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25 Oct 2005 : Column 210W—continued

Class Sizes

Dr. Cable: To ask the Secretary of State for Education and Skills what estimate she has made of the percentage of classes in key stage 1 over the statutory maximum class size of 30; what the percentage was in academic year 2004–05; and if she will make a statement. [16937]

Jacqui Smith: In January 2005, 1.2 per cent. of all key stage 1 classes had more than 30 pupils in them. In January 1997 the comparable figure was 29.0 per cent. and in January 2001 it was 2.3 per cent.

The majority of key stage 1 classes over 30 have exceeded the statutory limit to accommodate permitted exceptions, such as children who move into an area after the start of term who would have a long journey to the next school with places available. However, my officials are contacting local authorities to discuss those classes which are illegally large, to ensure that the required measures are taken to reduce them.

Andrew Rosindell: To ask the Secretary of State for Education and Skills what the average class size for each primary school in Romford was in each of the past 10 years. [20796]

Jacqui Smith: The available information relating to the average for all primary school classes is shown in the table. Parliamentary constituency data are not available prior to 1997.
Maintained primary schools: Average class size taught by one teacher(3)—position as at January each year: 1997 to 2005—Romford parliamentary constituency

LEAEstab.School name1997199819992000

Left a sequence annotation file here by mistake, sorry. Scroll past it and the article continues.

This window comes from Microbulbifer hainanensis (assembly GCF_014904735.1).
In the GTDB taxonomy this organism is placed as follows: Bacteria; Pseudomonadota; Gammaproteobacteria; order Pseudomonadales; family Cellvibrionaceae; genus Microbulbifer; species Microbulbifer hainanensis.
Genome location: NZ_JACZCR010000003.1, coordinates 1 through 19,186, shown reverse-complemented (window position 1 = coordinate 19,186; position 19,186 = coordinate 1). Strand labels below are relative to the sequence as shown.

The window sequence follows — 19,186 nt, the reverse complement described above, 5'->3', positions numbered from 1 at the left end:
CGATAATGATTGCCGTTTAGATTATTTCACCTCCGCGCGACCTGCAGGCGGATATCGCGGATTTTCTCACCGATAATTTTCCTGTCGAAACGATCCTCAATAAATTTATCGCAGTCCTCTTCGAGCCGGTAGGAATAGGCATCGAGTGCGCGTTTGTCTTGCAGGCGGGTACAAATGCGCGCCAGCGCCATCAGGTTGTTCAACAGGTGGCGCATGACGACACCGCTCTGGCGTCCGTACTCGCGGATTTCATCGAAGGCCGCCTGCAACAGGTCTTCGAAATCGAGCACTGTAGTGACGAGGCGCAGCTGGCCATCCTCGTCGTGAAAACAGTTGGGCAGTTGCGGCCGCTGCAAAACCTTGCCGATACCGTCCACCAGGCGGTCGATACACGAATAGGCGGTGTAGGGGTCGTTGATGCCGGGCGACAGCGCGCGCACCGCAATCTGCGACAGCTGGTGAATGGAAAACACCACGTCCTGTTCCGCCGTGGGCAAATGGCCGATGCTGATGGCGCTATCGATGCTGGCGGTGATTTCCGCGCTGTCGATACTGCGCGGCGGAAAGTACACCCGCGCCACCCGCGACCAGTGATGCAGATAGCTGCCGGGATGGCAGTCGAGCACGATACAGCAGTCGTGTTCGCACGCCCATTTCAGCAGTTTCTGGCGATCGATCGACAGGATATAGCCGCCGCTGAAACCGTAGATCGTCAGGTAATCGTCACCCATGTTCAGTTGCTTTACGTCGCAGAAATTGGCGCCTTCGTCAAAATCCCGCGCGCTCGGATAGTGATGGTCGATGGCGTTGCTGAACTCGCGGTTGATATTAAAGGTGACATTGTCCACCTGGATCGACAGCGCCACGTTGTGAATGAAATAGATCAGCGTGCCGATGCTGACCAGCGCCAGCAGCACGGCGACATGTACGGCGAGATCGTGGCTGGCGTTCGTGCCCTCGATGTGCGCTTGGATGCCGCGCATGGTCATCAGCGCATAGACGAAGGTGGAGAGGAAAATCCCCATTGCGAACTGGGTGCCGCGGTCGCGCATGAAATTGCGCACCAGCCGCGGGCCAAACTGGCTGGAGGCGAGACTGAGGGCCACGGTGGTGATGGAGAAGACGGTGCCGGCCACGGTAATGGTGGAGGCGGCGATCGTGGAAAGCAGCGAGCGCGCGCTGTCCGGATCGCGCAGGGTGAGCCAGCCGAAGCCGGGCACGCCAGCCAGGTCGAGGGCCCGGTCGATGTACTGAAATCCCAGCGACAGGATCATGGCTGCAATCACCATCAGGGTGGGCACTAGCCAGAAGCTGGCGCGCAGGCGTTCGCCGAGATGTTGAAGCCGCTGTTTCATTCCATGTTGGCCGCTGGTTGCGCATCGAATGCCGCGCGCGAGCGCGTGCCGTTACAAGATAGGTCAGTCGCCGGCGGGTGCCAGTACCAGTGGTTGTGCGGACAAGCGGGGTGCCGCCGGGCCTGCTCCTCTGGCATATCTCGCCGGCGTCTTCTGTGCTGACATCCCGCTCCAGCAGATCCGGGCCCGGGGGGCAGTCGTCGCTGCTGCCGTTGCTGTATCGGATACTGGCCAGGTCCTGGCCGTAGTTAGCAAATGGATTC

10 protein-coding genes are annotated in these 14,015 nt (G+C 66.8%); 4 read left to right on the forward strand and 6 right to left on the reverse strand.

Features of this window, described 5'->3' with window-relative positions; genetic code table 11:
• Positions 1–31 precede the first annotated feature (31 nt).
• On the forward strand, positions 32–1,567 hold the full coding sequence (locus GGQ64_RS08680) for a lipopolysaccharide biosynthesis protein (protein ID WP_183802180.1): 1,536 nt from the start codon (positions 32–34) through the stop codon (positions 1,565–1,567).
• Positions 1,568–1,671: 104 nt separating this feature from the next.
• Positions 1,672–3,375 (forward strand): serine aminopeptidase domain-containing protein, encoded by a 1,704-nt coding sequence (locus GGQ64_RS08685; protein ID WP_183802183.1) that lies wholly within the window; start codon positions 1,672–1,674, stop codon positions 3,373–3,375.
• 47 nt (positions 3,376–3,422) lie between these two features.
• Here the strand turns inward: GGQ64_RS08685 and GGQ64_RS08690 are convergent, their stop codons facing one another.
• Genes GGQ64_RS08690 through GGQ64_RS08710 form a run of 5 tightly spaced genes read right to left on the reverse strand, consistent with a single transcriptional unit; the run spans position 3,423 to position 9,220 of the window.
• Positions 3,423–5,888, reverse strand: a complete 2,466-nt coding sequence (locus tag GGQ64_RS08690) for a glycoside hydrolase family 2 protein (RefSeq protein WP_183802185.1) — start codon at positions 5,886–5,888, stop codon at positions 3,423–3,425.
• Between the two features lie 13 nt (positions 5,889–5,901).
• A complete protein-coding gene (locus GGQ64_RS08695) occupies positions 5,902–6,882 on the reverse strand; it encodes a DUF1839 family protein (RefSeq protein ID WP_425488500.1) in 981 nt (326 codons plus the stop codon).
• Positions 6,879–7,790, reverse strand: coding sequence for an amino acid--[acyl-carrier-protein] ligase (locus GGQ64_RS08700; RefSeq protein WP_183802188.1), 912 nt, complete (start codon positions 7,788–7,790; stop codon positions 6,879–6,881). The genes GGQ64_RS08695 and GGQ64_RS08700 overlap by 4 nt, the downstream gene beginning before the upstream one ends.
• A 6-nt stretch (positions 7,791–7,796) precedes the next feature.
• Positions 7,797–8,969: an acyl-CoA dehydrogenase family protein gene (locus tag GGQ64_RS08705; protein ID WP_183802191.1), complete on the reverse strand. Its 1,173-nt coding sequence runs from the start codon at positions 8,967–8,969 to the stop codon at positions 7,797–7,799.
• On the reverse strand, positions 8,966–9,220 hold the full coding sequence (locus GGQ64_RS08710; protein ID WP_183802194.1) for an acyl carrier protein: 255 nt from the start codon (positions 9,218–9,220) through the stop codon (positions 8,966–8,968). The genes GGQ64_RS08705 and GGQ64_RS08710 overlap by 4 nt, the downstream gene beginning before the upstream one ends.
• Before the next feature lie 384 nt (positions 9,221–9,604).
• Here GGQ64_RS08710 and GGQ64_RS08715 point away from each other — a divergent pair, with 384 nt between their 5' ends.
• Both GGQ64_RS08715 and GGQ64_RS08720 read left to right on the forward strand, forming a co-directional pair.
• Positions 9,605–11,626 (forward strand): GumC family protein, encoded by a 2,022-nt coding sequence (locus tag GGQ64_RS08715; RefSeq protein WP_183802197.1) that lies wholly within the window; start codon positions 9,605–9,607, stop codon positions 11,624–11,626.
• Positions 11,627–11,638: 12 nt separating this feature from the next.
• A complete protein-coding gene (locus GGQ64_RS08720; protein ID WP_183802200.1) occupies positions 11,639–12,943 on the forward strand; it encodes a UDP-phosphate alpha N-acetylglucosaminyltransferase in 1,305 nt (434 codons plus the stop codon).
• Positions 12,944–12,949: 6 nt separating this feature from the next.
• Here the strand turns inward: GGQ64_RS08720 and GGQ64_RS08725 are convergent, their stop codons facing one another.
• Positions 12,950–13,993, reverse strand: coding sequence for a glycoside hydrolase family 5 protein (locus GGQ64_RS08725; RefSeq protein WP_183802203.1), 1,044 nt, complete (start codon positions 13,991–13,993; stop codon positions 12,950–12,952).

Romford parliamentary constituency27.727.627.827.6
3112007Ardleigh Green Infant School28.829.029.629.6
3112006Ardleigh Green Junior School28.
3112038Clockhouse Infant School26.928.429.330.1
3112037Clockhouse Junior School28.727.928.227.7
3112040Crowlands Infant School26.127.426.826.4
3112039Crowlands Junior School24.
3112042Crownfield Infant School27.124.926.326.4
3112041Crownfield Junior School27.430.124.828.0
3113000Dame Tipping Church of England Primary Schooln/an/an/an/a
3112069Gidea Park Primary School28.828.027.628.5
3112045Gobions Primary School28.530.427.025.8
3112005Harold Wood Primary School27.
3112063The Manor Primary School26.428.127.027.3
3112052Mawney Infants' School26.825.6n/an/a
3112051Mawney Junior School25.126.0n/an/a
3112092The Mawney Schooln/an/a28.327.6
3112086Nelmes Primary School23.323.327.723.6
3112056Parklands Infant School28.728.329.330.7
3112055Parklands Junior School27.428.228.929.4
3112091Pinewood Primary School26.924.126.924.8
3112060Rise Park Infant School30.830.330.230.2
3112059Rise Park Junior School33.124.025.325.7
3112062Squirrels Heath Infant School27.427.828.129.9
3112061Squirrels Heath Junior School28.828.728.525.6
3113301St. Edward's Church of England Voluntary Aided Primary School29.629.227.928.1
3113503St. Patrick's Catholic Primary School28.028.528.528.6
3113507St. Peter's Catholic Primary School30.

25 Oct 2005 : Column 211W

LEAEstab.School name20012002200320042005
Romford Parliamentary Constituency27.427.226.928.026.5
3112007Ardleigh Green Infant School29.029.829.729.729.9
3112006Ardleigh Green Junior School30.129.929.929.429.7
3112038Clockhouse Infant School30.831.129.430.929.2
3112037Clockhouse Junior School28.325.930.029.529.1
3112040Crowlands Infant School26.527.928.128.827.9
3112039Crowlands Junior School25.921.824.329.122.6
3112042Crownfield Infant School25.625.126.228.626.1
3112041Crownfield Junior School29.028.029.325.324.9
3113000Dame Tipping Church of England Primary Schooln/a25.326.025.326.5
3112069Gidea Park Primary School29.022.821.028.420.7
3112045Gobions Primary School20.68.7n/an/an/a
3112005Harold Wood Primary School26.7n/an/an/an/a
3112063The Manor Primary School22.826.927.527.025.4